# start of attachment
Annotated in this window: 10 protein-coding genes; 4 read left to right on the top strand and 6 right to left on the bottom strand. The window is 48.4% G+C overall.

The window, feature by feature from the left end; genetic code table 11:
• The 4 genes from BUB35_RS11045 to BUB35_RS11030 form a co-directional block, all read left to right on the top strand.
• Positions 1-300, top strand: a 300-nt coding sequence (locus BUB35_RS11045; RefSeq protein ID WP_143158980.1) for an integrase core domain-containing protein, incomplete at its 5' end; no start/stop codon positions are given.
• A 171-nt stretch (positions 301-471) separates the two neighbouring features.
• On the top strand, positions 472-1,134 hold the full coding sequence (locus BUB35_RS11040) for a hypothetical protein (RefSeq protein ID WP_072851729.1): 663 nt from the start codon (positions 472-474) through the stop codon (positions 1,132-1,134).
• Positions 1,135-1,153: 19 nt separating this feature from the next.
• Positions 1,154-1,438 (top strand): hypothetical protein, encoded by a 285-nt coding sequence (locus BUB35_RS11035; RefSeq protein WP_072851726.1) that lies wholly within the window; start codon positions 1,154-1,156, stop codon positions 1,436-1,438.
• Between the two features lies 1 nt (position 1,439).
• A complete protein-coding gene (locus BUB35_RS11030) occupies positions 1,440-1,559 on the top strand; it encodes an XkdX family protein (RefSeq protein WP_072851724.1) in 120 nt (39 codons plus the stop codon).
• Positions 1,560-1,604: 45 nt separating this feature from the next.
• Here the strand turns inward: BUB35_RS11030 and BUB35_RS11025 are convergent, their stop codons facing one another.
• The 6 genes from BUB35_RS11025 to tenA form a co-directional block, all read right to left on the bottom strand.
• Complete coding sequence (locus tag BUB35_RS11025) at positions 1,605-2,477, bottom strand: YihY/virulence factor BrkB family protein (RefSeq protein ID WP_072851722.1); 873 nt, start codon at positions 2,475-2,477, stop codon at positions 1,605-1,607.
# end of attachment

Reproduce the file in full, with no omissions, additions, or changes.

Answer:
Annotated in this window: 10 protein-coding genes; 4 read left to right on the top strand and 6 right to left on the bottom strand. The window is 48.4% G+C overall.

The window, feature by feature from the left end; genetic code table 11:
• The 4 genes from BUB35_RS11045 to BUB35_RS11030 form a co-directional block, all read left to right on the top strand.
• Positions 1-300, top strand: a 300-nt coding sequence (locus BUB35_RS11045; RefSeq protein ID WP_143158980.1) for an integrase core domain-containing protein, incomplete at its 5' end; no start/stop codon positions are given.
• A 171-nt stretch (positions 301-471) separates the two neighbouring features.
• On the top strand, positions 472-1,134 hold the full coding sequence (locus BUB35_RS11040) for a hypothetical protein (RefSeq protein ID WP_072851729.1): 663 nt from the start codon (positions 472-474) through the stop codon (positions 1,132-1,134).
• Positions 1,135-1,153: 19 nt separating this feature from the next.
• Positions 1,154-1,438 (top strand): hypothetical protein, encoded by a 285-nt coding sequence (locus BUB35_RS11035; RefSeq protein WP_072851726.1) that lies wholly within the window; start codon positions 1,154-1,156, stop codon positions 1,436-1,438.
• Between the two features lies 1 nt (position 1,439).
• A complete protein-coding gene (locus BUB35_RS11030) occupies positions 1,440-1,559 on the top strand; it encodes an XkdX family protein (RefSeq protein WP_072851724.1) in 120 nt (39 codons plus the stop codon).
• Positions 1,560-1,604: 45 nt separating this feature from the next.
• Here the strand turns inward: BUB35_RS11030 and BUB35_RS11025 are convergent, their stop codons facing one another.
• The 6 genes from BUB35_RS11025 to tenA form a co-directional block, all read right to left on the bottom strand.
• Complete coding sequence (locus tag BUB35_RS11025) at positions 1,605-2,477, bottom strand: YihY/virulence factor BrkB family protein (RefSeq protein ID WP_072851722.1); 873 nt, start codon at positions 2,475-2,477, stop codon at positions 1,605-1,607.